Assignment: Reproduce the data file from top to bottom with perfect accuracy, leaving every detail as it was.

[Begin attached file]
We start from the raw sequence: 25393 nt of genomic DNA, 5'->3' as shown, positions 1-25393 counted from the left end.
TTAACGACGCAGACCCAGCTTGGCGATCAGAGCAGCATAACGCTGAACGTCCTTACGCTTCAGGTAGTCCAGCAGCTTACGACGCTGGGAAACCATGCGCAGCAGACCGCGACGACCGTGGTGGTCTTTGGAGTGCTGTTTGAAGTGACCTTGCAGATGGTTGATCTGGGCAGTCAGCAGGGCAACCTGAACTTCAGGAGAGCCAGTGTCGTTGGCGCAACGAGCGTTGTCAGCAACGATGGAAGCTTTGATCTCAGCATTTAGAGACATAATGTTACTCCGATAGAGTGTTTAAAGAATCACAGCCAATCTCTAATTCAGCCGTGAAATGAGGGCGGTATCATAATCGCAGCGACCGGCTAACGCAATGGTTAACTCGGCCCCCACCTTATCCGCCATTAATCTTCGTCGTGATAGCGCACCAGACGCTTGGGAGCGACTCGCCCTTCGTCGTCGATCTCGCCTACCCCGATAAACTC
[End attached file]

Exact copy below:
We start from the raw sequence: 25393 nt of genomic DNA, 5'->3' as shown, positions 1-25393 counted from the left end.
TTAACGACGCAGACCCAGCTTGGCGATCAGAGCAGCATAACGCTGAACGTCCTTACGCTTCAGGTAGTCCAGCAGCTTACGACGCTGGGAAACCATGCGCAGCAGACCGCGACGACCGTGGTGGTCTTTGGAGTGCTGTTTGAAGTGACCTTGCAGATGGTTGATCTGGGCAGTCAGCAGGGCAACCTGAACTTCAGGAGAGCCAGTGTCGTTGGCGCAACGAGCGTTGTCAGCAACGATGGAAGCTTTGATCTCAGCATTTAGAGACATAATGTTACTCCGATAGAGTGTTTAAAGAATCACAGCCAATCTCTAATTCAGCCGTGAAATGAGGGCGGTATCATAATCGCAGCGACCGGCTAACGCAATGGTTAACTCGGCCCCCACCTTATCCGCCATTAATCTTCGTCGTGATAGCGCACCAGACGCTTGGGAGCGACTCGCCCTTCGTCGTCGATCTCGCCTACCCCGATAAACTC